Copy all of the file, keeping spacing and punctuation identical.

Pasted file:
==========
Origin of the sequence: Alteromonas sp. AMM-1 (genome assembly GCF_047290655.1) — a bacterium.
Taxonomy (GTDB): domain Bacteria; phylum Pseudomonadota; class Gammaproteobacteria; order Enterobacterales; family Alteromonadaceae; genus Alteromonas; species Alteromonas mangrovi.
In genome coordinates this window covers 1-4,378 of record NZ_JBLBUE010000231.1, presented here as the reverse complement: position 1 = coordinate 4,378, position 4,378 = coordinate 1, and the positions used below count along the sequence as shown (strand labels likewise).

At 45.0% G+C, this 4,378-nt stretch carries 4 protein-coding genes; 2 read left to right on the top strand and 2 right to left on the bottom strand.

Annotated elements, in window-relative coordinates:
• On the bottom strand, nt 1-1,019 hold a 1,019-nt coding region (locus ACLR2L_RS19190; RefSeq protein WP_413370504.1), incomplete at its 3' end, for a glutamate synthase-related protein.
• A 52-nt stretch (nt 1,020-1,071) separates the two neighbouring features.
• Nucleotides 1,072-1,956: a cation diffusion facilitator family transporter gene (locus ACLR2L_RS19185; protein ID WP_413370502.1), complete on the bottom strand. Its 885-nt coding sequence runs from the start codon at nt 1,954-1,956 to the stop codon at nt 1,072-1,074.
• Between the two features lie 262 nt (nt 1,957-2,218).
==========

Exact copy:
Origin of the sequence: Alteromonas sp. AMM-1 (genome assembly GCF_047290655.1) — a bacterium.
Taxonomy (GTDB): domain Bacteria; phylum Pseudomonadota; class Gammaproteobacteria; order Enterobacterales; family Alteromonadaceae; genus Alteromonas; species Alteromonas mangrovi.
In genome coordinates this window covers 1-4,378 of record NZ_JBLBUE010000231.1, presented here as the reverse complement: position 1 = coordinate 4,378, position 4,378 = coordinate 1, and the positions used below count along the sequence as shown (strand labels likewise).

At 45.0% G+C, this 4,378-nt stretch carries 4 protein-coding genes; 2 read left to right on the top strand and 2 right to left on the bottom strand.

Annotated elements, in window-relative coordinates:
• On the bottom strand, nt 1-1,019 hold a 1,019-nt coding region (locus ACLR2L_RS19190; RefSeq protein WP_413370504.1), incomplete at its 3' end, for a glutamate synthase-related protein.
• A 52-nt stretch (nt 1,020-1,071) separates the two neighbouring features.
• Nucleotides 1,072-1,956: a cation diffusion facilitator family transporter gene (locus ACLR2L_RS19185; protein ID WP_413370502.1), complete on the bottom strand. Its 885-nt coding sequence runs from the start codon at nt 1,954-1,956 to the stop codon at nt 1,072-1,074.
• Between the two features lie 262 nt (nt 1,957-2,218).